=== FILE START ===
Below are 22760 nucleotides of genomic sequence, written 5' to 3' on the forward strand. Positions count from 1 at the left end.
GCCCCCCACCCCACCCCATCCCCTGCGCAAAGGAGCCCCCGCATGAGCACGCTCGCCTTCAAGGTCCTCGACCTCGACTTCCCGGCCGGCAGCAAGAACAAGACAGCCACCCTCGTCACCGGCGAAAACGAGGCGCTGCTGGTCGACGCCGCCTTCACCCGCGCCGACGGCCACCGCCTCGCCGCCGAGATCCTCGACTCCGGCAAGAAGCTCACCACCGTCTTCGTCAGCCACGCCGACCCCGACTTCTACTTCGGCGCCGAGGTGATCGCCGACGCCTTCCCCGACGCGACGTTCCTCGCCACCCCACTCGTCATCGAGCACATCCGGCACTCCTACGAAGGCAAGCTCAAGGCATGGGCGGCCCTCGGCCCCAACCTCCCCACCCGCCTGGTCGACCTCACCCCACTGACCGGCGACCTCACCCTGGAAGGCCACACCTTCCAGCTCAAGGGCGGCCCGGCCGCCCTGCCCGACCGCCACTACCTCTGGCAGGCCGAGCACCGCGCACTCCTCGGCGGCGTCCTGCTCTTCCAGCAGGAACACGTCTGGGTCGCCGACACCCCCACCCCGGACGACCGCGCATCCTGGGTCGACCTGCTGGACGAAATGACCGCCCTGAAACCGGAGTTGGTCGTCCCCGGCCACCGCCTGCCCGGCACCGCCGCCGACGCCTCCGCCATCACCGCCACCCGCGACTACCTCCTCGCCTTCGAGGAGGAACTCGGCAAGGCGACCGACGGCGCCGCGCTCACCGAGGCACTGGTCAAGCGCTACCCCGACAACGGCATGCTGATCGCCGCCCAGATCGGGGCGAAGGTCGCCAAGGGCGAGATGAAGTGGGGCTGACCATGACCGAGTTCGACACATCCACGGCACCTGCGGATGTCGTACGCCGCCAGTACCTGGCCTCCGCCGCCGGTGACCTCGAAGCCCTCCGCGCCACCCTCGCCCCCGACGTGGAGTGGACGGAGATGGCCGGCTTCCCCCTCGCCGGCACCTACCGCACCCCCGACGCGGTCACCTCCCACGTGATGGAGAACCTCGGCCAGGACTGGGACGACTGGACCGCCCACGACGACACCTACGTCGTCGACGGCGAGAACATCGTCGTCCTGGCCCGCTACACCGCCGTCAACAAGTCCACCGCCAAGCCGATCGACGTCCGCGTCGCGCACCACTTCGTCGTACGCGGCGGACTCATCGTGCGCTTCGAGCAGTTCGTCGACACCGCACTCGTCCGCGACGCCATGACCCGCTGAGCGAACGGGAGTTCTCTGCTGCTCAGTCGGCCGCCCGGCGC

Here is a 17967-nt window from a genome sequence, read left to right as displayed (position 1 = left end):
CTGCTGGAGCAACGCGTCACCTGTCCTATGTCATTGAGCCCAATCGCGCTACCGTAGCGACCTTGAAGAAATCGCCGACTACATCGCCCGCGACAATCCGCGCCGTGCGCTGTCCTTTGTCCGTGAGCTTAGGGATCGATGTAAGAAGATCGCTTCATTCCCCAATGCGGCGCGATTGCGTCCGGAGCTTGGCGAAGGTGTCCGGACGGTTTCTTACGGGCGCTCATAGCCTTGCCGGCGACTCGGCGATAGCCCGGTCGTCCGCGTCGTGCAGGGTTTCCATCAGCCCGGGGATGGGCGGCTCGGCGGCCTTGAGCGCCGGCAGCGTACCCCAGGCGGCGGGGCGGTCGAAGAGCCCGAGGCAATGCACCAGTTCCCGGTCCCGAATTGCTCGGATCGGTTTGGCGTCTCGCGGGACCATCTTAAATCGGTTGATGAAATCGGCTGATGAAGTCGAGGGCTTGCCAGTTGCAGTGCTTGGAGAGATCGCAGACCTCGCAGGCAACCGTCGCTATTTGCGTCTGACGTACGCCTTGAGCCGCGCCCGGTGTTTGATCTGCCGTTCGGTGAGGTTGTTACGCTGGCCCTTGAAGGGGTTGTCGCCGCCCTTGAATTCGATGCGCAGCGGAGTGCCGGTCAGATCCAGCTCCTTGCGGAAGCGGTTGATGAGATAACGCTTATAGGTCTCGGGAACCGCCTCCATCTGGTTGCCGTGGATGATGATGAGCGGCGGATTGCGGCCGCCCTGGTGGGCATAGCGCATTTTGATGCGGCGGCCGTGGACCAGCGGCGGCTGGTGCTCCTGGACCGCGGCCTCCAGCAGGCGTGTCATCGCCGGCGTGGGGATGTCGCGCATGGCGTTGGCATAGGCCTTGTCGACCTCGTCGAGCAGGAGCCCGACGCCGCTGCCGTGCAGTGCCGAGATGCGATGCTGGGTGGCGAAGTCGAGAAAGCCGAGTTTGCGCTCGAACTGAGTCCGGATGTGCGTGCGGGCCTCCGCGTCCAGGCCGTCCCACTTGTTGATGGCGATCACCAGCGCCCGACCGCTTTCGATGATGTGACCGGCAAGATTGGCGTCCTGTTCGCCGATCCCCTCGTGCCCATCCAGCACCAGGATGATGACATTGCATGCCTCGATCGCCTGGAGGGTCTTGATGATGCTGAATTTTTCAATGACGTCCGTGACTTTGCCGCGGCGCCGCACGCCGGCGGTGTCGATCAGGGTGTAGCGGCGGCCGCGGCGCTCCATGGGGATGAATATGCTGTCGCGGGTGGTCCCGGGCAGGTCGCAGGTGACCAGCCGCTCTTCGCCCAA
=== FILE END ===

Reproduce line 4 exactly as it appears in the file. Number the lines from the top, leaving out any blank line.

CTGCTGGAGCAACGCGTCACCTGTCCTATGTCATTGAGCCCAATCGCGCTACCGTAGCGACCTTGAAGAAATCGCCGACTACATCGCCCGCGACAATCCGCGCCGTGCGCTGTCCTTTGTCCGTGAGCTTAGGGATCGATGTAAGAAGATCGCTTCATTCCCCAATGCGGCGCGATTGCGTCCGGAGCTTGGCGAAGGTGTCCGGACGGTTTCTTACGGGCGCTCATAGCCTTGCCGGCGACTCGGCGATAGCCCGGTCGTCCGCGTCGTGCAGGGTTTCCATCAGCCCGGGGATGGGCGGCTCGGCGGCCTTGAGCGCCGGCAGCGTACCCCAGGCGGCGGGGCGGTCGAAGAGCCCGAGGCAATGCACCAGTTCCCGGTCCCGAATTGCTCGGATCGGTTTGGCGTCTCGCGGGACCATCTTAAATCGGTTGATGAAATCGGCTGATGAAGTCGAGGGCTTGCCAGTTGCAGTGCTTGGAGAGATCGCAGACCTCGCAGGCAACCGTCGCTATTTGCGTCTGACGTACGCCTTGAGCCGCGCCCGGTGTTTGATCTGCCGTTCGGTGAGGTTGTTACGCTGGCCCTTGAAGGGGTTGTCGCCGCCCTTGAATTCGATGCGCAGCGGAGTGCCGGTCAGATCCAGCTCCTTGCGGAAGCGGTTGATGAGATAACGCTTATAGGTCTCGGGAACCGCCTCCATCTGGTTGCCGTGGATGATGATGAGCGGCGGATTGCGGCCGCCCTGGTGGGCATAGCGCATTTTGATGCGGCGGCCGTGGACCAGCGGCGGCTGGTGCTCCTGGACCGCGGCCTCCAGCAGGCGTGTCATCGCCGGCGTGGGGATGTCGCGCATGGCGTTGGCATAGGCCTTGTCGACCTCGTCGAGCAGGAGCCCGACGCCGCTGCCGTGCAGTGCCGAGATGCGATGCTGGGTGGCGAAGTCGAGAAAGCCGAGTTTGCGCTCGAACTGAGTCCGGATGTGCGTGCGGGCCTCCGCGTCCAGGCCGTCCCACTTGTTGATGGCGATCACCAGCGCCCGACCGCTTTCGATGATGTGACCGGCAAGATTGGCGTCCTGTTCGCCGATCCCCTCGTGCCCATCCAGCACCAGGATGATGACATTGCATGCCTCGATCGCCTGGAGGGTCTTGATGATGCTGAATTTTTCAATGACGTCCGTGACTTTGCCGCGGCGCCGCACGCCGGCGGTGTCGATCAGGGTGTAGCGGCGGCCGCGGCGCTCCATGGGGATGAATATGCTGTCGCGGGTGGTCCCGGGCAGGTCGCAGGTGACCAGCCGCTCTTCGCCCAA